We can all agree on this thought. And that is, there are a lot of different types of guns out there! So, which one is right for you? Well, of course, it depends.

Why are you buying a gun? What will be its purpose? We have to go beyond a vague answer like “it’s for self-defense.” A certain amount of thought work should occur before making the trip to a gun store.

Here’s a laundry list of some things to consider and decisions to make before making a final selection:

Will you keep it in your home, or will you carry it out in public? There’s a good deal of mental preparation that goes into firearm ownership. Part of that preparation is making the decision you are committed to protecting yourself, your home, and your loved ones.

Another aspect of mental preparation is thinking about the types of scenarios you are planning and training to manage. For example, are you concerned about a home invasion? Or are you concerned about being out and about and having to deal with an attacker? Have you considered the possibility of multiple attackers?

How does it fit in your hand? First, consider the size of the gun compared to the size of your hands. Next, consider the strength of your hands and arms along with your ability to fire the weapon. Finally, how difficult is it to press the trigger?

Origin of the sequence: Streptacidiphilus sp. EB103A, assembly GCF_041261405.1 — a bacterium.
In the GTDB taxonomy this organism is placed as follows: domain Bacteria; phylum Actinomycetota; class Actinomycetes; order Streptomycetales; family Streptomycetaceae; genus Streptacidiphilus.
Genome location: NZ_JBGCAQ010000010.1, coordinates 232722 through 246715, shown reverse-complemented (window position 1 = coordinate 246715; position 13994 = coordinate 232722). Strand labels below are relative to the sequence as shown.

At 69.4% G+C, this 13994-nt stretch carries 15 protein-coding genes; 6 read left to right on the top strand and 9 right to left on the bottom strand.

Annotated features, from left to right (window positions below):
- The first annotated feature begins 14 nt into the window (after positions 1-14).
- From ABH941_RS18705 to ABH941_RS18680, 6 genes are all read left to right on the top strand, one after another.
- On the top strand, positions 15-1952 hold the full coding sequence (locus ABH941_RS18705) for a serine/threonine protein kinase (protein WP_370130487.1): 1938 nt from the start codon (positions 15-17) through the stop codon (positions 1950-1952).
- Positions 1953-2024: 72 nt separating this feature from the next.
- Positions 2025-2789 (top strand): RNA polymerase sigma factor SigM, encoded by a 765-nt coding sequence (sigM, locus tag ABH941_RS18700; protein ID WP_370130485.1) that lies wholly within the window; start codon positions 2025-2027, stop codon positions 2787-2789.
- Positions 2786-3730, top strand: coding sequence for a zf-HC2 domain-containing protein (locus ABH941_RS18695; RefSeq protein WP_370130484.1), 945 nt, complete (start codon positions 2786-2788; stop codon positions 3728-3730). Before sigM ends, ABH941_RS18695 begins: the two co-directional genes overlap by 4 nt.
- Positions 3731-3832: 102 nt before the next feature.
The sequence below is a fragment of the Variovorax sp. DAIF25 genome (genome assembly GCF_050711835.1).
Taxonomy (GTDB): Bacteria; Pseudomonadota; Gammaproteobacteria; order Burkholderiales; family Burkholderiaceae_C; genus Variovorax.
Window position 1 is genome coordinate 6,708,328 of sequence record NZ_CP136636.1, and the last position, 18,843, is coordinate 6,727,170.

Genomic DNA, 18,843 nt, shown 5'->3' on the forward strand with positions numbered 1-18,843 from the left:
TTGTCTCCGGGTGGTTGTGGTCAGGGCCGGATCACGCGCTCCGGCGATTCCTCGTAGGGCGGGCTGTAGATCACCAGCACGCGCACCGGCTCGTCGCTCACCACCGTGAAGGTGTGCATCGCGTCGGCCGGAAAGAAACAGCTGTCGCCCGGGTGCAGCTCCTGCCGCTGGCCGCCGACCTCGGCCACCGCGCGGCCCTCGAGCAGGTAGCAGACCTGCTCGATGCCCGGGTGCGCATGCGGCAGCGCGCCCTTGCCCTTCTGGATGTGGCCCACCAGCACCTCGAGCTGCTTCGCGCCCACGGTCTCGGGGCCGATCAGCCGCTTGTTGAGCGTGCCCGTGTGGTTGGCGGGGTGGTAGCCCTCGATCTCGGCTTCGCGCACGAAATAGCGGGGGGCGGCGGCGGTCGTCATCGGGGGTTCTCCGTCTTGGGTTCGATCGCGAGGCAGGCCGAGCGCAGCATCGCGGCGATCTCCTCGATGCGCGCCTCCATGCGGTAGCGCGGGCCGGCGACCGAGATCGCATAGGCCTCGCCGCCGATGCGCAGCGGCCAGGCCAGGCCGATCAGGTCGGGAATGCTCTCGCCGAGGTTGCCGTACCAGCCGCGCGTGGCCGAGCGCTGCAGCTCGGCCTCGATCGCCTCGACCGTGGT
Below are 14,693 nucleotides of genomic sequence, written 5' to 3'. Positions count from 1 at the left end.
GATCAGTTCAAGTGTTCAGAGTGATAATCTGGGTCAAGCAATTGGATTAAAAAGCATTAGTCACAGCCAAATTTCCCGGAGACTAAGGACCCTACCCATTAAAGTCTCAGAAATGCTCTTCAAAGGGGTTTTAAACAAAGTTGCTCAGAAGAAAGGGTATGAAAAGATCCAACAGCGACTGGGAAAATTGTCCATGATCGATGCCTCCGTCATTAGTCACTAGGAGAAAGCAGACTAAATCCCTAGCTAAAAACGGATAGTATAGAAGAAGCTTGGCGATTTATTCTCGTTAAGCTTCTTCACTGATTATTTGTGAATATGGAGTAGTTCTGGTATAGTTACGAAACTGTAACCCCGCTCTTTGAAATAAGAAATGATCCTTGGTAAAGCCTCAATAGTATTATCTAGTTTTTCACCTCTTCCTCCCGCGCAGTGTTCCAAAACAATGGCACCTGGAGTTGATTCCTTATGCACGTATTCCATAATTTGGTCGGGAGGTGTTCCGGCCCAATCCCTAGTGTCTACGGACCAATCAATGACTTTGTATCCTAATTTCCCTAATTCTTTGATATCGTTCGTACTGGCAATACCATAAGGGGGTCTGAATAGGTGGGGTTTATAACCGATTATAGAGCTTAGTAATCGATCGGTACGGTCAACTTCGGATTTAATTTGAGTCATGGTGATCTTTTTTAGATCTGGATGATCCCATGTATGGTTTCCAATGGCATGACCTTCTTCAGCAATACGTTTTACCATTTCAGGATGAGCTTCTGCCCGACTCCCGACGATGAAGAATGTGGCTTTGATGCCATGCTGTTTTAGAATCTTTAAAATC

If it is a semi-automatic, can you operate the slide and cycle the weapon easily within reason? Can you get the magazine in and out quickly? Some people struggle to get rounds inserted into the magazine. Have you practiced this yourself?

Can you shoot it? Can you shoot it well? Can you hit a target with it? How does it feel when you move the trigger? Can you handle the recoil? Is it too heavy? Is it too light? Take different models to the range and shoot them side-by-side. You can quickly compare how it feels and how accurate you are with it.

Compare different sizes and calibers to find your sweet spot. Heavier guns with smaller calibers tend to be more accurate but harder to conceal. Smaller guns with larger calibers tend to be hard to shoot accurately. Find your zone through trial and error at the range.

Will you carry it? Can you conceal it? What degree of discomfort are you willing to tolerate? The old saying is that it’s supposed to be “comforting, not comfortable.”

This article is not an exhaustive list. These are just the first things that come to mind when thinking about matching a firearm to a shooter. Do your homework. Spend time researching, comparing, and contrasting the gun along with your experience shooting it. It’s critical to spend time at the range shooting different models to not only compare how it feels, but how well you perform with it.

Jim Anthony
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